It is conventional practice in clarifying aqueous systems containing suspended particles to employ a flocculation process. Once flocculated, the suspended particles can be separated from their fluid medium by sedimentation, filtration, floatation, centrifugation or one or more of the foregoing physical separatory processes in combination. Conventionally, the flocculation process is promoted by the use of flocculating chemicals such as alum, ferric chloride or various polymeric materials such as water-soluble cationic and anionic organic polyelectrolytes. Aqueous suspensions of finely divided polymeric particles are encountered in a paper machine headbox within a paper manufacturing process operation and in many other contexts. In a typical flocculation process for flocculating aqueous suspensions of finely divided particles, a water-soluble cationic flocculating chemical is added to the solution. The finely divided particles suspended in the solution are normally negatively charged and thus, the addition of the cationic agent results in charge neutralization on the suspended particles. When the average charge is zero, or some other predetermined value, the dispersed organic and/or inorganic particles undergo flocculation, i.e., aggregation at an increased rate. Too much cationic agent, however, creates positively charged particles which can be as difficult to flocculate as are the originally negatively charged particles.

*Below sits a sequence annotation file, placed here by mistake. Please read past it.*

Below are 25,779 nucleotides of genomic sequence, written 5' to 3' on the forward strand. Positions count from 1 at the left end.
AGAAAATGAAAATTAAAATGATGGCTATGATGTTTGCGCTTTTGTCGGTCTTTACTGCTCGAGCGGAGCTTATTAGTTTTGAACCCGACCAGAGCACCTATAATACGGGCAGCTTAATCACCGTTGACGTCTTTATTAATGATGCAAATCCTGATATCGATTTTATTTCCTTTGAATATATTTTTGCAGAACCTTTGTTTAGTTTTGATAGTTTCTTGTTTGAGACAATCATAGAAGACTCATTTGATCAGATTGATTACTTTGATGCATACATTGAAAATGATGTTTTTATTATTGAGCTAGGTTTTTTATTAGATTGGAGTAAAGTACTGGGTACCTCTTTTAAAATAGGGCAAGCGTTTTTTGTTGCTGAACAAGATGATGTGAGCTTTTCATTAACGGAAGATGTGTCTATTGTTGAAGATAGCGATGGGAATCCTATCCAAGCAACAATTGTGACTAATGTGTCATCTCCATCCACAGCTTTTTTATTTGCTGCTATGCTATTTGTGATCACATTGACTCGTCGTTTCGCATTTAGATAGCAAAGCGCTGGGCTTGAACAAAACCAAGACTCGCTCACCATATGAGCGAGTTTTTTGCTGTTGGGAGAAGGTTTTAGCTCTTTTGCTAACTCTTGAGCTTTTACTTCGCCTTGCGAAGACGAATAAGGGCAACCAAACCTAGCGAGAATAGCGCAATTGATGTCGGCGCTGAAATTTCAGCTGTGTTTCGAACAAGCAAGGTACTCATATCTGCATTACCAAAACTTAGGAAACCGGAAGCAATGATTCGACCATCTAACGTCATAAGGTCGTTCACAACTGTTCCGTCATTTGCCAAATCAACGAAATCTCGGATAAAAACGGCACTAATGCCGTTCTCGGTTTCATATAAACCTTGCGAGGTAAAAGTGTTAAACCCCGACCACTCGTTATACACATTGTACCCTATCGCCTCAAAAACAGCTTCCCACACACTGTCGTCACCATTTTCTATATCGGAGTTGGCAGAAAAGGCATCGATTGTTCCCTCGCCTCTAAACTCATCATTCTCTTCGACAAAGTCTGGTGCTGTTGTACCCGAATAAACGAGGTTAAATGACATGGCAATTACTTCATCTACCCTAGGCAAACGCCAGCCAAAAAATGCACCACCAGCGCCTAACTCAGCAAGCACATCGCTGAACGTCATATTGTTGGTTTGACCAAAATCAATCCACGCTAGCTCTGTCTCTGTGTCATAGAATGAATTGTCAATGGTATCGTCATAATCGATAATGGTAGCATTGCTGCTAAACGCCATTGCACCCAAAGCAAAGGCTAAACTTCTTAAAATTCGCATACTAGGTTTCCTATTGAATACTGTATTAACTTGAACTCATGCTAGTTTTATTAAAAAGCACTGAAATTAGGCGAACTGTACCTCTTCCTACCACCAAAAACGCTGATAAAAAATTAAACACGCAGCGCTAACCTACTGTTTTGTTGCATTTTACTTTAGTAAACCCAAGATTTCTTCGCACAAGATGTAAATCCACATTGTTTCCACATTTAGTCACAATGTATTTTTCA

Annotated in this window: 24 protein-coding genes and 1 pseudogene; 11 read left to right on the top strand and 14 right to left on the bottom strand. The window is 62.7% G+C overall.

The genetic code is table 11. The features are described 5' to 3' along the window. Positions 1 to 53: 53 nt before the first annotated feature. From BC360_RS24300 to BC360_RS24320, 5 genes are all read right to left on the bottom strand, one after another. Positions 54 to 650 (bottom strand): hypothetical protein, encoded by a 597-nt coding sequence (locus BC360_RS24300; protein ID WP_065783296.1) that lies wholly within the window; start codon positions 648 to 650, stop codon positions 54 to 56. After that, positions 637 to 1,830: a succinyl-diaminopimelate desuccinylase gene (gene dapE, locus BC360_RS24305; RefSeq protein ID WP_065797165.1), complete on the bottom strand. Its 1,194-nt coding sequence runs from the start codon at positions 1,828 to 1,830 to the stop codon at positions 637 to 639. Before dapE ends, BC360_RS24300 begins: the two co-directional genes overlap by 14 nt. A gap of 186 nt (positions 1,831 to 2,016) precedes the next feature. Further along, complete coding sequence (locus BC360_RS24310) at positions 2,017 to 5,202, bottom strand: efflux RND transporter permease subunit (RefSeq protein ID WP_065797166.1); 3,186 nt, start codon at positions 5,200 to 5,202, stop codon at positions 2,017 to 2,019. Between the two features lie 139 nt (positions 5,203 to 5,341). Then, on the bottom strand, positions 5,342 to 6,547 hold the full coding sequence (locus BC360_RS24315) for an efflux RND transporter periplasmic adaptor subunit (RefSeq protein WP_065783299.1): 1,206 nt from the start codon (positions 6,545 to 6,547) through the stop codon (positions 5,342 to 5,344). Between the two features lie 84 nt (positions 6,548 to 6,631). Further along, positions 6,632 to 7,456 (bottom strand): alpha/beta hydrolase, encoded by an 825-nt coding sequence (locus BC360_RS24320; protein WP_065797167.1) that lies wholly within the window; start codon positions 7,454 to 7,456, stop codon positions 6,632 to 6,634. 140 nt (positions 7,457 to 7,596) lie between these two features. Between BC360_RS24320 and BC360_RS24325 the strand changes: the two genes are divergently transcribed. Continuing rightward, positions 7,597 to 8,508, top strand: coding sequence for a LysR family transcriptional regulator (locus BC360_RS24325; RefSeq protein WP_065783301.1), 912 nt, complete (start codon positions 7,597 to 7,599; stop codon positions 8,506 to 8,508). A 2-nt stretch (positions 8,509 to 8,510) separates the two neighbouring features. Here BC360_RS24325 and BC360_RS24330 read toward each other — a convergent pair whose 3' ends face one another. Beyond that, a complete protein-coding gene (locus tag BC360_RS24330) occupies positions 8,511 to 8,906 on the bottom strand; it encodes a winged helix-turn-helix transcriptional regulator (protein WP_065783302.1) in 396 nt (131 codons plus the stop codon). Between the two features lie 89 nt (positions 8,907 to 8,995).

To date, however, determining how much chemical to add to the stream to be treated has been difficult, especially since the composition of such stream often varies over fairly wide ranges and time intervals of a few minutes to a few hours.